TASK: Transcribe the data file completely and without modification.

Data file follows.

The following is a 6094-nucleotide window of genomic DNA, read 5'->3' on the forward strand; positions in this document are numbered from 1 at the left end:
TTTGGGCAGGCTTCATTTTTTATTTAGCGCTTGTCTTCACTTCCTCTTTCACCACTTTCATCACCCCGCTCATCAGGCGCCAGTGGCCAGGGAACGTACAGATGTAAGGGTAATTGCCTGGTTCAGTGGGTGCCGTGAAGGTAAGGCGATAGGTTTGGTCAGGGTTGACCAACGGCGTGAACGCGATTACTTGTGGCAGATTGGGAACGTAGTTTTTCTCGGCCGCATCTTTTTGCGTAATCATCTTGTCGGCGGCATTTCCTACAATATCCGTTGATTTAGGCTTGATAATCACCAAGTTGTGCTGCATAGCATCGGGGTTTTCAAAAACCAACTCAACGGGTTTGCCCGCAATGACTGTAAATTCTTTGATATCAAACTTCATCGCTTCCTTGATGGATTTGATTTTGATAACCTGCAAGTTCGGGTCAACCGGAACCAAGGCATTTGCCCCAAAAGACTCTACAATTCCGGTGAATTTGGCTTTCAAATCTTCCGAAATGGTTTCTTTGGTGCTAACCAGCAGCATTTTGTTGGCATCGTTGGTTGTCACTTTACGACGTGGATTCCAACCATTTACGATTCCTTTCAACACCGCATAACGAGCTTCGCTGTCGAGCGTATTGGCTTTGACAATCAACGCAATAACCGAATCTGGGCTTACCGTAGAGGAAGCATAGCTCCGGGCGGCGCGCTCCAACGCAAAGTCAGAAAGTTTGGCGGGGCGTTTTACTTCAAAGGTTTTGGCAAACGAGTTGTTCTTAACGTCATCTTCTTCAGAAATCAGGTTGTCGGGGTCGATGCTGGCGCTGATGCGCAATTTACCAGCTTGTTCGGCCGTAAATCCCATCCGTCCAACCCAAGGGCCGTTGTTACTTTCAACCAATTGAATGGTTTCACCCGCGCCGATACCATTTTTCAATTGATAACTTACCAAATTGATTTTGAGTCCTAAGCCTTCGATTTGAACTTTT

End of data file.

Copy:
The following is a 6094-nucleotide window of genomic DNA, read 5'->3' on the forward strand; positions in this document are numbered from 1 at the left end:
TTTGGGCAGGCTTCATTTTTTATTTAGCGCTTGTCTTCACTTCCTCTTTCACCACTTTCATCACCCCGCTCATCAGGCGCCAGTGGCCAGGGAACGTACAGATGTAAGGGTAATTGCCTGGTTCAGTGGGTGCCGTGAAGGTAAGGCGATAGGTTTGGTCAGGGTTGACCAACGGCGTGAACGCGATTACTTGTGGCAGATTGGGAACGTAGTTTTTCTCGGCCGCATCTTTTTGCGTAATCATCTTGTCGGCGGCATTTCCTACAATATCCGTTGATTTAGGCTTGATAATCACCAAGTTGTGCTGCATAGCATCGGGGTTTTCAAAAACCAACTCAACGGGTTTGCCCGCAATGACTGTAAATTCTTTGATATCAAACTTCATCGCTTCCTTGATGGATTTGATTTTGATAACCTGCAAGTTCGGGTCAACCGGAACCAAGGCATTTGCCCCAAAAGACTCTACAATTCCGGTGAATTTGGCTTTCAAATCTTCCGAAATGGTTTCTTTGGTGCTAACCAGCAGCATTTTGTTGGCATCGTTGGTTGTCACTTTACGACGTGGATTCCAACCATTTACGATTCCTTTCAACACCGCATAACGAGCTTCGCTGTCGAGCGTATTGGCTTTGACAATCAACGCAATAACCGAATCTGGGCTTACCGTAGAGGAAGCATAGCTCCGGGCGGCGCGCTCCAACGCAAAGTCAGAAAGTTTGGCGGGGCGTTTTACTTCAAAGGTTTTGGCAAACGAGTTGTTCTTAACGTCATCTTCTTCAGAAATCAGGTTGTCGGGGTCGATGCTGGCGCTGATGCGCAATTTACCAGCTTGTTCGGCCGTAAATCCCATCCGTCCAACCCAAGGGCCGTTGTTACTTTCAACCAATTGAATGGTTTCACCCGCGCCGATACCATTTTTCAATTGATAACTTACCAAATTGATTTTGAGTCCTAAGCCTTCGATTTGAACTTTT